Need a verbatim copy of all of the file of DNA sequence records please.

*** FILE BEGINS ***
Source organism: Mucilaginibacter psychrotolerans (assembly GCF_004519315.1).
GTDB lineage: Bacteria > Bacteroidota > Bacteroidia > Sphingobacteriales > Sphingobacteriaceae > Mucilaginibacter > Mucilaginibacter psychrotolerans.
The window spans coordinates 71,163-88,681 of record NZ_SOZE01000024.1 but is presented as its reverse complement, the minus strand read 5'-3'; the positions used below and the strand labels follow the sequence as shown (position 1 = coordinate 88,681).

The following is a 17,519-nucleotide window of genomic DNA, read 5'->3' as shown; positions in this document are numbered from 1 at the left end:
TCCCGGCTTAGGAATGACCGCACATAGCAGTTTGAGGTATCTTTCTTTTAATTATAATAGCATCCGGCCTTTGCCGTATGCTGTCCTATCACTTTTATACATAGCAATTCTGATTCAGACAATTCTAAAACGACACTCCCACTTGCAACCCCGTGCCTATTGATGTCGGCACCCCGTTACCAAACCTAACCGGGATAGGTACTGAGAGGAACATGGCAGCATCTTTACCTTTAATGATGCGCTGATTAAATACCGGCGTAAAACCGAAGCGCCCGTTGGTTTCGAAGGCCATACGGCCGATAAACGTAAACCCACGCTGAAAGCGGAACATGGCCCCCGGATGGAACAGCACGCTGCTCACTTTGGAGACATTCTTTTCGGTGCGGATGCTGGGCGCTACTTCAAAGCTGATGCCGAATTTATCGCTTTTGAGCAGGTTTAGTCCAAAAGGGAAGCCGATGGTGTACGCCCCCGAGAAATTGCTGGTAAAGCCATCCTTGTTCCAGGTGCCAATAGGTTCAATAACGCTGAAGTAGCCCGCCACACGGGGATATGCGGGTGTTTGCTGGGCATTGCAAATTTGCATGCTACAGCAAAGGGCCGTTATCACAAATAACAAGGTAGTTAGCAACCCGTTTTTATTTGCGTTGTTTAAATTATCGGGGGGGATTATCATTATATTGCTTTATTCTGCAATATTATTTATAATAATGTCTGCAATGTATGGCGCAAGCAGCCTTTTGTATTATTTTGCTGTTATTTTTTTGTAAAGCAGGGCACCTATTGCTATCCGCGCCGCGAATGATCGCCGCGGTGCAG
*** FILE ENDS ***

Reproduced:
Source organism: Mucilaginibacter psychrotolerans (assembly GCF_004519315.1).
GTDB lineage: Bacteria > Bacteroidota > Bacteroidia > Sphingobacteriales > Sphingobacteriaceae > Mucilaginibacter > Mucilaginibacter psychrotolerans.
The window spans coordinates 71,163-88,681 of record NZ_SOZE01000024.1 but is presented as its reverse complement, the minus strand read 5'-3'; the positions used below and the strand labels follow the sequence as shown (position 1 = coordinate 88,681).

The following is a 17,519-nucleotide window of genomic DNA, read 5'->3' as shown; positions in this document are numbered from 1 at the left end:
TCCCGGCTTAGGAATGACCGCACATAGCAGTTTGAGGTATCTTTCTTTTAATTATAATAGCATCCGGCCTTTGCCGTATGCTGTCCTATCACTTTTATACATAGCAATTCTGATTCAGACAATTCTAAAACGACACTCCCACTTGCAACCCCGTGCCTATTGATGTCGGCACCCCGTTACCAAACCTAACCGGGATAGGTACTGAGAGGAACATGGCAGCATCTTTACCTTTAATGATGCGCTGATTAAATACCGGCGTAAAACCGAAGCGCCCGTTGGTTTCGAAGGCCATACGGCCGATAAACGTAAACCCACGCTGAAAGCGGAACATGGCCCCCGGATGGAACAGCACGCTGCTCACTTTGGAGACATTCTTTTCGGTGCGGATGCTGGGCGCTACTTCAAAGCTGATGCCGAATTTATCGCTTTTGAGCAGGTTTAGTCCAAAAGGGAAGCCGATGGTGTACGCCCCCGAGAAATTGCTGGTAAAGCCATCCTTGTTCCAGGTGCCAATAGGTTCAATAACGCTGAAGTAGCCCGCCACACGGGGATATGCGGGTGTTTGCTGGGCATTGCAAATTTGCATGCTACAGCAAAGGGCCGTTATCACAAATAACAAGGTAGTTAGCAACCCGTTTTTATTTGCGTTGTTTAAATTATCGGGGGGGATTATCATTATATTGCTTTATTCTGCAATATTATTTATAATAATGTCTGCAATGTATGGCGCAAGCAGCCTTTTGTATTATTTTGCTGTTATTTTTTTGTAAAGCAGGGCACCTATTGCTATCCGCGCCGCGAATGATCGCCGCGGTGCAG